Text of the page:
What Is Reconciliation?

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A reconciliation is the process of comparing internal financial records against monthly statements from external sources—such as a bank, credit card company, or other financial institution—to make sure they match up.

Key Takeaways

  • A reconciliation is a crucial process for businesses of all sizes to maintain accurate financial records.
  • Account reconciliation can help spot errors, fraud, theft, or other negative activity, which can save you money and keep you out of legal trouble in the long run.
  • Reconciling accounts can seem complex, but software can help you get organized, and following a simple set of steps can make the process easier.

Definition and Examples of a Reconciliation

When you reconcile accounts, you compare two or more sources of a company's accounting to check for errors and bring them into agreement.

For example, if you run a small retail store, you may keep a point-of-sale ledger, or similar software, that records daily transactions, inventory, and in-store balances. You'll also have an external bank account that tracks deposits, purchases, and long-term balances. When you compare the two, you can look for any discrepancies in cash flow for a certain time frame.


Double-entry accounting is a common way to facilitate account reconciliation. This involves keeping two separate accounts: one for deposits, which tracks money coming in, and one for credits, which tracks money going out.

Publicly held companies must keep their accounts consistently reconciled or risk being penalized by independent auditors. Many companies have systems for maintaining payment receipts, account statements, and other data necessary to document and support account reconciliations.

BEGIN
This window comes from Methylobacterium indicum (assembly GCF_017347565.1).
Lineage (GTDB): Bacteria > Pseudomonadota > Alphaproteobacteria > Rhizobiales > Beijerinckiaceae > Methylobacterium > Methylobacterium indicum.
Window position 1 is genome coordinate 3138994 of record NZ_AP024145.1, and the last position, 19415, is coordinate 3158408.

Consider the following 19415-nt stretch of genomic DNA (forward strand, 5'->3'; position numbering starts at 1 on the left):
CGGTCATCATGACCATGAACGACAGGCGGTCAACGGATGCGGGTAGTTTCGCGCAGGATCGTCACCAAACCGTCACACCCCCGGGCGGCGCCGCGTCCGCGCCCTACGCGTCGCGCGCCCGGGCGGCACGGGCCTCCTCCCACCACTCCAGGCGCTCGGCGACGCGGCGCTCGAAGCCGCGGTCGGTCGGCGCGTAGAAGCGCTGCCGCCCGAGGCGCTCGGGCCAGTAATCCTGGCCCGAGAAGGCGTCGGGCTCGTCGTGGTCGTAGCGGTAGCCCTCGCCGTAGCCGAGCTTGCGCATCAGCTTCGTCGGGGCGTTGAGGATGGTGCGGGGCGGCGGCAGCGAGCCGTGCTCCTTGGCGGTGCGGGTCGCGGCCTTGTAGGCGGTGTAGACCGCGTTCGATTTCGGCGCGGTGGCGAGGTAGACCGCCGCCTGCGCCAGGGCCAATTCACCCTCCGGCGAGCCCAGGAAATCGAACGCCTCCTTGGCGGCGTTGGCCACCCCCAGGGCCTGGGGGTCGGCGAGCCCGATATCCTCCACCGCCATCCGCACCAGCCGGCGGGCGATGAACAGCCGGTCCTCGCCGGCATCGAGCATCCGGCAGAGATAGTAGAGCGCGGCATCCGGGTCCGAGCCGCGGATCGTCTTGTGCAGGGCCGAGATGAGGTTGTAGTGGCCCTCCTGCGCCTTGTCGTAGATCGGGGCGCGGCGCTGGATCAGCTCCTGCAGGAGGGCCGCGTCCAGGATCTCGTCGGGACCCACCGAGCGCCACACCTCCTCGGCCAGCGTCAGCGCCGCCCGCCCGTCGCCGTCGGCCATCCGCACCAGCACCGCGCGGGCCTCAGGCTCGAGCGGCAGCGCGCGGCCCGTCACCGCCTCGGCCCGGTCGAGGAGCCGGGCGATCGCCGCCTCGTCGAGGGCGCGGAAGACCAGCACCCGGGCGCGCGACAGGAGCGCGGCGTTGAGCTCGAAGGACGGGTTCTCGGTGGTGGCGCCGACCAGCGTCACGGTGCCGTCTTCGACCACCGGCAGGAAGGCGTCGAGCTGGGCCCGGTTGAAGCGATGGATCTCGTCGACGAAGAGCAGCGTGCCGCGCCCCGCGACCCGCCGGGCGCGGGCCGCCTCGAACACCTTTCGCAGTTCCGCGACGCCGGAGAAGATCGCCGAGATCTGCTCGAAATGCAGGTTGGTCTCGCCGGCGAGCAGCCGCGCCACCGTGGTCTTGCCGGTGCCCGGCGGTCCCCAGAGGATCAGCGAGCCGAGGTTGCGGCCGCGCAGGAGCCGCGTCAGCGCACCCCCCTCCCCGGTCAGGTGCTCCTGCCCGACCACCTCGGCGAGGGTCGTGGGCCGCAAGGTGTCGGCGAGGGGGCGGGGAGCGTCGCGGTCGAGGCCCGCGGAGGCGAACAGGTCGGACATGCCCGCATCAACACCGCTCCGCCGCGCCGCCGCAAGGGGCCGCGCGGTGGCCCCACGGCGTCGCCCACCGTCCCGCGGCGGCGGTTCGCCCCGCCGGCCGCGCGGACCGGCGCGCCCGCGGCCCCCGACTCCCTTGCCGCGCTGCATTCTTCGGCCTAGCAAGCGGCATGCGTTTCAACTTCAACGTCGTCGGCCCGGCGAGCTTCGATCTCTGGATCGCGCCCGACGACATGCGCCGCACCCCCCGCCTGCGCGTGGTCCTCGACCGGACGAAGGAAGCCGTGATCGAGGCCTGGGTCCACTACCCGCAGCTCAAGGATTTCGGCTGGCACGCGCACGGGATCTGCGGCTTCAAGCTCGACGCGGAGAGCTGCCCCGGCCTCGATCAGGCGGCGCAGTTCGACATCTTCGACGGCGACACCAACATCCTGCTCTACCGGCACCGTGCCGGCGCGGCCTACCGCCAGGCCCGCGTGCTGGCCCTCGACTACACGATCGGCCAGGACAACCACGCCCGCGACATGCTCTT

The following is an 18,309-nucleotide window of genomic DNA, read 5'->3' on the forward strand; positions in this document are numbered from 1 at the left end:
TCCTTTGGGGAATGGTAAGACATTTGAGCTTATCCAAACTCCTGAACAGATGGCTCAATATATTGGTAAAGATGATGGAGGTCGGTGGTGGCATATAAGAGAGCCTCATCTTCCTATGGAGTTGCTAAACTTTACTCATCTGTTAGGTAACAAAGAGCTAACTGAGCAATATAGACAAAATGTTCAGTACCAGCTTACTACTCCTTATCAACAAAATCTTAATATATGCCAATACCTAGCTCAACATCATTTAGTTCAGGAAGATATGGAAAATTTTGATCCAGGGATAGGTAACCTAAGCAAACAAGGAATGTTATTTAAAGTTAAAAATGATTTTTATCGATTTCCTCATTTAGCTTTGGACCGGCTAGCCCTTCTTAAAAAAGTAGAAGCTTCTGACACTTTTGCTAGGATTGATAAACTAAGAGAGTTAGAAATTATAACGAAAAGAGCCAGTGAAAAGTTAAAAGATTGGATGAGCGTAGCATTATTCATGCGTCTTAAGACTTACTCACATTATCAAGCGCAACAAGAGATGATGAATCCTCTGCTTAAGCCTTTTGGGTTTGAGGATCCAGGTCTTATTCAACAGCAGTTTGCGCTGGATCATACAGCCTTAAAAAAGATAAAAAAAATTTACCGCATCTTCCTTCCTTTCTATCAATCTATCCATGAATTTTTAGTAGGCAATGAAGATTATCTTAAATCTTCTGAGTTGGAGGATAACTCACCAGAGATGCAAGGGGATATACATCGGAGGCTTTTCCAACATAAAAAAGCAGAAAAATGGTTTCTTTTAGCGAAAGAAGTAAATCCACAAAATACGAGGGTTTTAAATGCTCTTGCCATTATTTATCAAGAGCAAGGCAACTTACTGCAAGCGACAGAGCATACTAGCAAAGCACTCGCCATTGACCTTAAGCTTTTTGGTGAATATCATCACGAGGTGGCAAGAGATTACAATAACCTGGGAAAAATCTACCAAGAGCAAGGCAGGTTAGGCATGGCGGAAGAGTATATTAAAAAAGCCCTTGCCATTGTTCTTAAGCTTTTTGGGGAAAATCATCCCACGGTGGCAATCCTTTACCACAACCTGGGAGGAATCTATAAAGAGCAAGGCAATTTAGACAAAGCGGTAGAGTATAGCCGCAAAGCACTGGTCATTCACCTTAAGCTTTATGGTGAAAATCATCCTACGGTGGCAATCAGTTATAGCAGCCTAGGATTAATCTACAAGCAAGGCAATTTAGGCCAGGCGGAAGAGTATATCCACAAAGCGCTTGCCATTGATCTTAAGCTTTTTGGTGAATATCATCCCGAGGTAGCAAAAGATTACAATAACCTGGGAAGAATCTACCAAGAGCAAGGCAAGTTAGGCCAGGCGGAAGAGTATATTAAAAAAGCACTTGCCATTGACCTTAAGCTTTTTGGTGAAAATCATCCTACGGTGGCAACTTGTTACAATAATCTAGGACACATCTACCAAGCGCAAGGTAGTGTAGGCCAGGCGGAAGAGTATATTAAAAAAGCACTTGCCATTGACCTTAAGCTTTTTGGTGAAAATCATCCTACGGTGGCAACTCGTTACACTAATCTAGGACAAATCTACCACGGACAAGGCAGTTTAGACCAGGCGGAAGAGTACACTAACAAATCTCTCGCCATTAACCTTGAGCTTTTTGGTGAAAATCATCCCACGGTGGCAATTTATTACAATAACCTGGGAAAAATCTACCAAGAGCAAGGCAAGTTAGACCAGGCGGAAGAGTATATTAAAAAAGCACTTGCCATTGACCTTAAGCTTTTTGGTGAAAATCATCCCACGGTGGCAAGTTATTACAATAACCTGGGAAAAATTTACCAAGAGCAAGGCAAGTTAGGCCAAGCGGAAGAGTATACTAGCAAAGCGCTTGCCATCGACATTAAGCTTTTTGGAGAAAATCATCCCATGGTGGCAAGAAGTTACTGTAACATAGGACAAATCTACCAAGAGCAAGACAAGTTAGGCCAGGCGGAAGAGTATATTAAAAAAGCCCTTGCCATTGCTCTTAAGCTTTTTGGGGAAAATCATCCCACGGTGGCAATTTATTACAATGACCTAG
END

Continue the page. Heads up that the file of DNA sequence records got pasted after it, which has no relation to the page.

How Does Account Reconciliation Work?

When you use accounting software to reconcile accounts, the software does most of the work for you, saving you a good deal of time. However, the process still needs human involvement to capture certain transactions that may have never entered the accounting system, such as cash stolen from a petty cash box. These steps will help you make sure all of your money is accounted for.

Compare Both Records Side-by-Side

Your first step to prepare for a thorough account reconciliation is to compare your internal account register to your bank statement. Go through and check off each payment and deposit on your register that matches the statement. Make a note of all transactions on your bank statement for which you don't have any other evidence, such as a payment receipt or check stub.

Check Outgoing Funds

Check that all outgoing funds have been reflected in both your internal records and your bank account. Whether it's checks, ATM transactions, or other charges, subtract these items from the bank statement balance. Note charges on your bank statement that you haven't captured in your internal records. Charges to watch for include uncleared checks, internally recorded auto-payments that haven't cleared the bank account, check-printing fees, ATM service charges, and other bank charges such as insufficient funds (NSF), overdrafts, or over-limit fees.

Check Incoming Funds